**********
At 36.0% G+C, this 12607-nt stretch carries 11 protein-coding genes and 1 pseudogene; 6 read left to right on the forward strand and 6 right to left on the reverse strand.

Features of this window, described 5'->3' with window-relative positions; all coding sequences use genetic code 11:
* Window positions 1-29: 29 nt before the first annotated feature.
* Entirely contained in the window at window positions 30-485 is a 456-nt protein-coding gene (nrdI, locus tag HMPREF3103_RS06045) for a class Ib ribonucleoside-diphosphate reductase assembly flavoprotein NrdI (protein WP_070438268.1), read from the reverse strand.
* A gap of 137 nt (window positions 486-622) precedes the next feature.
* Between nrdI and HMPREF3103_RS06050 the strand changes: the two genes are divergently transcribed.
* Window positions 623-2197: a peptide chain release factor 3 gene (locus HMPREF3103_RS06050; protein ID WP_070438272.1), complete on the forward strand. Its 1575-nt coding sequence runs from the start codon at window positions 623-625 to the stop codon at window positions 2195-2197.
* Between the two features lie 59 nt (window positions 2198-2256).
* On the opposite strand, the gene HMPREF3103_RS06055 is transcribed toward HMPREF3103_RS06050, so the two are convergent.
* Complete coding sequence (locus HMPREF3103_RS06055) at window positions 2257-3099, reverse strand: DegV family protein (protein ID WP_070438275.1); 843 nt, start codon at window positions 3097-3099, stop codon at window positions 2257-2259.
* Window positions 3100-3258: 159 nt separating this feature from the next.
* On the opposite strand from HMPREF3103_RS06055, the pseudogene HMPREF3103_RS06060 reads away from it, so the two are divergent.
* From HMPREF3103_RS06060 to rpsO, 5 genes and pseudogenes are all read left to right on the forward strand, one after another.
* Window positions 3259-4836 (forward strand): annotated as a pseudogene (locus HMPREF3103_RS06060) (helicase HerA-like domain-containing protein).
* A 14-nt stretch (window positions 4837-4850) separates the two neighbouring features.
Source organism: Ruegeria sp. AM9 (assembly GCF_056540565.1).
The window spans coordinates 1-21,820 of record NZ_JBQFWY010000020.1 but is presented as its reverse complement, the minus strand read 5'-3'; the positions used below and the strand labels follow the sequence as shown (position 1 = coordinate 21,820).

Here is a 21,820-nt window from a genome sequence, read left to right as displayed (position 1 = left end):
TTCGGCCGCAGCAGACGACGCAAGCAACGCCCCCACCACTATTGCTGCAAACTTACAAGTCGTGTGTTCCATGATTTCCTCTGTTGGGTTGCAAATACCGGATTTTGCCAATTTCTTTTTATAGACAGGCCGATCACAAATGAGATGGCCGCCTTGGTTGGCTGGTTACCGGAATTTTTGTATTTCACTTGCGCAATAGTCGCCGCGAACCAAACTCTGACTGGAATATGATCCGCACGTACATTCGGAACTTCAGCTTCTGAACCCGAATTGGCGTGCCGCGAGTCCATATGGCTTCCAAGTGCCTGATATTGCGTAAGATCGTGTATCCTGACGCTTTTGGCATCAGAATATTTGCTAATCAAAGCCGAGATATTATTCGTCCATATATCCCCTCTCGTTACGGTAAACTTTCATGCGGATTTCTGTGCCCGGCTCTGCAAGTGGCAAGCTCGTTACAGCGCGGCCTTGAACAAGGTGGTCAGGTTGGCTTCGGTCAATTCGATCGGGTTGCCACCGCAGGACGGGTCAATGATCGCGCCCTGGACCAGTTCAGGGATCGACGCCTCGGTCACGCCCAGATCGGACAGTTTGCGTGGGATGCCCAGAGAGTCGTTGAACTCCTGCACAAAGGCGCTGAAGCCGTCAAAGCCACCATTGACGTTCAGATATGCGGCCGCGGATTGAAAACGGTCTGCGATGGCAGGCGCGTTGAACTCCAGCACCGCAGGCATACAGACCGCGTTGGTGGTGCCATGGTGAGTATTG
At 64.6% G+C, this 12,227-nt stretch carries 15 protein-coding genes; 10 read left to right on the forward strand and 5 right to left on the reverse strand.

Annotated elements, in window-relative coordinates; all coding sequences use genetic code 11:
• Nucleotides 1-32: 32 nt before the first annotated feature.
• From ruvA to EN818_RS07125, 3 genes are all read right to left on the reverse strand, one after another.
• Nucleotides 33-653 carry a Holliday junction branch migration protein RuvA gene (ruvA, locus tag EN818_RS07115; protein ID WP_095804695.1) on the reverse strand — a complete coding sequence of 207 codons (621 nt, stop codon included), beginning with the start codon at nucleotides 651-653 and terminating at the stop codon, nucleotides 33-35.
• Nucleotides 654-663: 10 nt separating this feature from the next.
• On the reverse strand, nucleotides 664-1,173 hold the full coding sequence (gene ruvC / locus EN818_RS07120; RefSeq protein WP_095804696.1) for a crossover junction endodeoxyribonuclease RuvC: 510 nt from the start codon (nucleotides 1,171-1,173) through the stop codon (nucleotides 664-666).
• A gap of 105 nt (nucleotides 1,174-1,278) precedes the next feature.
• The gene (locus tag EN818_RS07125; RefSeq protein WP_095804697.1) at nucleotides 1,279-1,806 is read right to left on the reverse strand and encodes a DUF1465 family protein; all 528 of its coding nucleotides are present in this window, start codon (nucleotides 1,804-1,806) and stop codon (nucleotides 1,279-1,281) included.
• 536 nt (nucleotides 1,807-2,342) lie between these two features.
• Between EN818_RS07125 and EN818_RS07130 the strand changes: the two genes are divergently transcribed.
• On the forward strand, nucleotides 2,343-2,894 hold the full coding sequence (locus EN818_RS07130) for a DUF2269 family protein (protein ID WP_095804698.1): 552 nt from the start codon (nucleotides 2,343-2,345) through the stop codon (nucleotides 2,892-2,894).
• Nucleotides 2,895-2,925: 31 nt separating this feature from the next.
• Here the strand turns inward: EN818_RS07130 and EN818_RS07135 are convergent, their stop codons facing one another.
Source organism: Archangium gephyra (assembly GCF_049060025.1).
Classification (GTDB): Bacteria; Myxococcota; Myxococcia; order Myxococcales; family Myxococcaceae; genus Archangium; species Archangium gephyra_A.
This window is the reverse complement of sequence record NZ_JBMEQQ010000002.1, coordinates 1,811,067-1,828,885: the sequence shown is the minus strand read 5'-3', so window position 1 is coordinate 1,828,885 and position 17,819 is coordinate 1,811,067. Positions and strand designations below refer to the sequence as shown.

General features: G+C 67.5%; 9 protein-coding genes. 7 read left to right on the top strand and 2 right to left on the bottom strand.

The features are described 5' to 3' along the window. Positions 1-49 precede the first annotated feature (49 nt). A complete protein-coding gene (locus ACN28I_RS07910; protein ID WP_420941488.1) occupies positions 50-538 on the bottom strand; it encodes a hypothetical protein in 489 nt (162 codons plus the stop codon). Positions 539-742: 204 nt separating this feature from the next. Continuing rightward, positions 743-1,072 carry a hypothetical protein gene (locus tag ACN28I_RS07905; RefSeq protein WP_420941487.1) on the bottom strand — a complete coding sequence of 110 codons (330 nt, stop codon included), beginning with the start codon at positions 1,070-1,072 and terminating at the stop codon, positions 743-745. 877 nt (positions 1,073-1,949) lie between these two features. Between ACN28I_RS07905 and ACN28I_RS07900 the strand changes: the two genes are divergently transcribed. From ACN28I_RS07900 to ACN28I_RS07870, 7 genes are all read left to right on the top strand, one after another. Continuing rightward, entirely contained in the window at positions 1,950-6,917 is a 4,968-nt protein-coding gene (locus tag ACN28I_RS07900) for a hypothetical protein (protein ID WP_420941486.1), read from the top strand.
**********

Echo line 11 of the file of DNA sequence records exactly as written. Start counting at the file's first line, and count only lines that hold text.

* Window positions 3100-3258: 159 nt separating this feature from the next.